Worried About the Flu?!

Are you hearing a lot of talk about the flu lately?  Is it making you paranoid?

Well, it is making me a little nervous and you know that whenever I feel anxious about something I start searching for information.  Of course I’ll share that info here with my readers!

First, influenza is a disease that is highly communicable, that means it’s catching.  If someone who has it coughs on you, or you happen to touch something they left their germs on then the bad news is you just might have picked up their virus.

A flu is worse than the general cold.  Colds are from viruses too, you can have a virus attack your throat, your nostrils, your eyes- and some of these viruses comprise the lungs and can turn simple cough and cold symptoms into pneumonia like symptoms.

Some people have said to me that the flu won’t give you diarrhea or vomiting. That isn’t quite true, children may sometimes experience stomach symptoms with the influenza virus.

Right now, a couple of places are worried about a flu pandemic.  That means a virulent strain that infects a large number of folks.  NYC is worried about this year’s flu being epidemic, but most patients that present in hospitals are given what is called a rapid flu test.  The rapid test is often wrong!  A culture takes a lot longer and sometimes needs more invasive procedures.  Most people aren’t having their nasal discharges suctioned out of their heads with a bulb, even though that is the best means of diagnosing the influenza virus.

Some people have wondered about the flu’s annual occurrence.  How can a virus show up every autumn?  Well, there are a couple of possible clues to what makes it a seasonal illness.  The first is that a lot of the material from the virus comes from migratory birds!  Since migrations are annual rites, the flu in it’s new and improved shape comes to visit certain places on the planet at regular times.

Another answer may come from the virus being killed by sunlight.  Surfaces that are in direct sunlight are going to be safer than indoor environments.  When Fall arrives, people move indoors and often work in close quarters.

The flu is a quick changing problem.  What might be a mild flu season one year, can come back with a slight genetic mutation in the next season and knock out a lot of people.  More people are harmed by this virus than let’s say automobile accidents annually, but we all have gotten used to it.  And  most of us get through it with a couple of extra blankets and some chicken soup.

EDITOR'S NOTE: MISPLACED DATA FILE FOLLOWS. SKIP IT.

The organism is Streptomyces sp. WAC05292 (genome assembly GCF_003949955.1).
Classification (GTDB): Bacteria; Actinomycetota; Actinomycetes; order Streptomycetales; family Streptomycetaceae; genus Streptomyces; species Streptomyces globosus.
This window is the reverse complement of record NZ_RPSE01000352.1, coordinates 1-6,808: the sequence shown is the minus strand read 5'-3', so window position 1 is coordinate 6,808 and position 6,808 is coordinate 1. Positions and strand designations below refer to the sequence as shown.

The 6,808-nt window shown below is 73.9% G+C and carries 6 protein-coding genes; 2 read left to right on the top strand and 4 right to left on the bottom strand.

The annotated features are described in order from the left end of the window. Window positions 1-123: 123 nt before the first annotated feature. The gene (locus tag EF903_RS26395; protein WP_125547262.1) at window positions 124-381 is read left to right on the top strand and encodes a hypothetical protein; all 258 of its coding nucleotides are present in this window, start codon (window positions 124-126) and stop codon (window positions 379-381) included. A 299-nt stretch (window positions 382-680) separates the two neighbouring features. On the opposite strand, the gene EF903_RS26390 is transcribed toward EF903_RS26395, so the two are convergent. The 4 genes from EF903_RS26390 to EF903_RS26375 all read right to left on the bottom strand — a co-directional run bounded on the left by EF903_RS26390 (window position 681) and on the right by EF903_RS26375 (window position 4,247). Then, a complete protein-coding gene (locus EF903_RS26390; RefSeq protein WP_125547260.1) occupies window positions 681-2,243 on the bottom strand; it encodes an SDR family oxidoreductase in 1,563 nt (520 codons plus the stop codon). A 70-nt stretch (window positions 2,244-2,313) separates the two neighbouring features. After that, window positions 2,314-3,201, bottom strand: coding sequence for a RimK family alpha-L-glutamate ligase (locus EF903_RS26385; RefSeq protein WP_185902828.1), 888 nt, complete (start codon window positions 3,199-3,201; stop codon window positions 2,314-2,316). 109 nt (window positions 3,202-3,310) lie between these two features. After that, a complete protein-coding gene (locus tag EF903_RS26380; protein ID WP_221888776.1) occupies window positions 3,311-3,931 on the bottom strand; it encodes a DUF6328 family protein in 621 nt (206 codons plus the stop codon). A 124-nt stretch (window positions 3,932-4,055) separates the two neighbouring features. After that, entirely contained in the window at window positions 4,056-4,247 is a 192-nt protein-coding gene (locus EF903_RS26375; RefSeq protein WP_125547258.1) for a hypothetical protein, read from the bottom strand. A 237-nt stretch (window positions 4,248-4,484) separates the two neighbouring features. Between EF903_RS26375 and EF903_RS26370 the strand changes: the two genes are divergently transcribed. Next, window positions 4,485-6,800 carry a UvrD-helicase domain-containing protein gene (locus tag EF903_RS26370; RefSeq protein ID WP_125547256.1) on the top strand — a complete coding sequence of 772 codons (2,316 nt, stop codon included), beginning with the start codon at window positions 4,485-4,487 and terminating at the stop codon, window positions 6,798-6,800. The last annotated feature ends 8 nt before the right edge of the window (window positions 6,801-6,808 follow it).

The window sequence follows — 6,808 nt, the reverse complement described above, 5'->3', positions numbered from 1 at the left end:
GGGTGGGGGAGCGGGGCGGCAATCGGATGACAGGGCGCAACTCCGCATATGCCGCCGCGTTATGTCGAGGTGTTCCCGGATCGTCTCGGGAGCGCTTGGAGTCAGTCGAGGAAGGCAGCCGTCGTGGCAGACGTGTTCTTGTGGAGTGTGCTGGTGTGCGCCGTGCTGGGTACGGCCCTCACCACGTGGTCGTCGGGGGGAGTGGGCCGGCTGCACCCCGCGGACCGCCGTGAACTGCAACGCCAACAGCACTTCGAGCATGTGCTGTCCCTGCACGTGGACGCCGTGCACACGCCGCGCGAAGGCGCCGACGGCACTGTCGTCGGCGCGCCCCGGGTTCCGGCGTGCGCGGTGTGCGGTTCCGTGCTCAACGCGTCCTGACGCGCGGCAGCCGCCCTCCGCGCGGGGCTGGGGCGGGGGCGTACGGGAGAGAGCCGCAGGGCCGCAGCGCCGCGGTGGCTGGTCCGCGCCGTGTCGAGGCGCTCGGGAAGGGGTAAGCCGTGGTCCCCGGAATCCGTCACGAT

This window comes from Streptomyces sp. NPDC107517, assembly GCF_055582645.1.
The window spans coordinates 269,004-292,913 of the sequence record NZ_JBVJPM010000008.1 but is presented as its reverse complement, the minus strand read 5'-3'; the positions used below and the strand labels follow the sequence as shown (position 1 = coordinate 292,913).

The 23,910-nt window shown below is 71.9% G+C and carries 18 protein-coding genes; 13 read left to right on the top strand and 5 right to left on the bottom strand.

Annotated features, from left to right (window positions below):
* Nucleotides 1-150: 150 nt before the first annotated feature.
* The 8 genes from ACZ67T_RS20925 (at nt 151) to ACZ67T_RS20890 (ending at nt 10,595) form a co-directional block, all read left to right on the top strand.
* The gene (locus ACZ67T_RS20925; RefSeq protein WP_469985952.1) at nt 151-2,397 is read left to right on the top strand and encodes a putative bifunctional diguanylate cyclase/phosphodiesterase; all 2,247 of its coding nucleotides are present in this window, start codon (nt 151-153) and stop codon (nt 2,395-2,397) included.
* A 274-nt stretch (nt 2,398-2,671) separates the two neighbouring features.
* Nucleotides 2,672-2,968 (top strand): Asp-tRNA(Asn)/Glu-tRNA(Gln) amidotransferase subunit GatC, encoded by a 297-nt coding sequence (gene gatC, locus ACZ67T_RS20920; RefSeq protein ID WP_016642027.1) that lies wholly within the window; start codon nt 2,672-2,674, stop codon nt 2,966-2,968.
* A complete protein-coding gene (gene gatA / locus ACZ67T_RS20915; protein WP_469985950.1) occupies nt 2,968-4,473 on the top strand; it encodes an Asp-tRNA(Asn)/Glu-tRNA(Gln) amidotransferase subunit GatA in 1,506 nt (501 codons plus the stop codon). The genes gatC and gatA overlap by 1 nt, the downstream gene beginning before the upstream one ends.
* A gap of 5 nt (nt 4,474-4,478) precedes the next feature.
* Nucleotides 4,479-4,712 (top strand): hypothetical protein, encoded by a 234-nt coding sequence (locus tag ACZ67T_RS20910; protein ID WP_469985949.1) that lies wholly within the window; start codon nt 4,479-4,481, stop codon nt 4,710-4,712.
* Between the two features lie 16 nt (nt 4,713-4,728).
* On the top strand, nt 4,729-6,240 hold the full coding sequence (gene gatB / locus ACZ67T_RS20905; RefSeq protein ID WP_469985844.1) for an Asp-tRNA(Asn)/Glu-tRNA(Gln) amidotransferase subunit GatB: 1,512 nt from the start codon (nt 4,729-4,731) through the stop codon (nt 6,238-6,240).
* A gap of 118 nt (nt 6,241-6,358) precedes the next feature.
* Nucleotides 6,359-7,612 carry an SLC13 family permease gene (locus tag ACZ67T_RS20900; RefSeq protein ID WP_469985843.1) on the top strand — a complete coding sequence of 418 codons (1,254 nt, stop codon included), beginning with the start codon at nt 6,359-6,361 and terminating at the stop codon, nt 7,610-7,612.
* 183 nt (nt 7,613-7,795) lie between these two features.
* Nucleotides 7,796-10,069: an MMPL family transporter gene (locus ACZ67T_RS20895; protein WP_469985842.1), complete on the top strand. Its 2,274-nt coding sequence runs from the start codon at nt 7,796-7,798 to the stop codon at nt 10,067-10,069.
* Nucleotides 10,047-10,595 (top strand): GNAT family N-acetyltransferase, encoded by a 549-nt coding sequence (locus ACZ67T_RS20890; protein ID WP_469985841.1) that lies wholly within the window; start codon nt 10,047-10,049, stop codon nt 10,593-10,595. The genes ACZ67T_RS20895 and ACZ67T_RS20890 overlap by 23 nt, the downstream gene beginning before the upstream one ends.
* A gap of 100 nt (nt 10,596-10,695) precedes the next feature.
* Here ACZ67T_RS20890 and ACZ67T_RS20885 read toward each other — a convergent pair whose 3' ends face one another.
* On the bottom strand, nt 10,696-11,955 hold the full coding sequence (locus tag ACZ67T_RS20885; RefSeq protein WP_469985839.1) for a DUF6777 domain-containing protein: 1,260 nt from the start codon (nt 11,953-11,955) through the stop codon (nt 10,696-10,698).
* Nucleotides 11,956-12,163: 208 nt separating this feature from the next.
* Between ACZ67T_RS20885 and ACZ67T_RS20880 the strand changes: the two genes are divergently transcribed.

But flu can cause internal bleeding, bleeding of the skin, eye and ear infections and serious bronchial illness.  So the US has decided that it’s a bad virus.  It keeps people going to hospitals and it keeps them from going to work and school.  The US has decided to make an effort to get everyone to get vaccinated.

Everyone doesn’t need to be vaccinated, but the authorities figure it’s easier to impress people with a sort of global need to be vaccinated, than it is to explain which groups fall into the “at risk” categories every year.  Sometimes flu will only harm infants, the elderly, and/or people with other health complications.  Unfortunately, some year’s bug will attack people who aren’t on the traditional “at risk” list.

In Europe there is a myth floating around that if you’ve had influenza once in your life you are probably safe from ever having it again.  When I read that I was shocked.  Here we are getting so used to the idea of “annual flu vaccines”.  I have come to accept that every year people are susceptible to catching the virus.  Apparently I was wrong, but it’s also true that the folks that thought that you can only get the virus once in a lifetime were wrong too.

I know I didn’t quite solve the problem of influenza.  I hope I explained a few things, like why we have come to think of the flu as an annual event even though the rest of the world doesn’t feel that way.

I have suggested that there are other viruses that might be causing flu-like symptoms around this time of year.  The tests for influenza are much more complicated than most of us have experienced and so, what officials are thinking is the flu, might not be but to be on the safe side, they’d rather fight the flu.

A vaccination will not protect you for sure.  It isn’t a live dose of the virus, and you’ll need to take it weeks to months before you are exposed, and one of the problems is that the types of virus change annually.  But the United States wants all Americans to protect themselves from influenza.

Stay safe, wash your hands, take some extra vitamin C and take good care of yourself if you start with chills and a scratchy throat and sneezing.




1 thought on “Worried About the Flu?!”

  1. Yes. The ability of flu vaccine to protect a person depends on two things: 1) the age and health status of the person getting vaccinated, and 2) the similarity or “match” between the virus strains in the vaccine and those circulating in the community. If the viruses in the vaccine and the influenza viruses circulating in the community are closely matched, vaccine effectiveness is higher. If they are not closely matched, vaccine effectiveness can be reduced. However, it’s important to remember that even when the viruses are not closely matched, the vaccine can still protect many people and prevent flu-related complications. Such protection is possible because antibodies made in response to the vaccine can provide some protection (called cross-protection) against different, but related strains of influenza viruses. For more information about vaccine effectiveness, visit How Well Does the Seasonal Flu Vaccine Work ?

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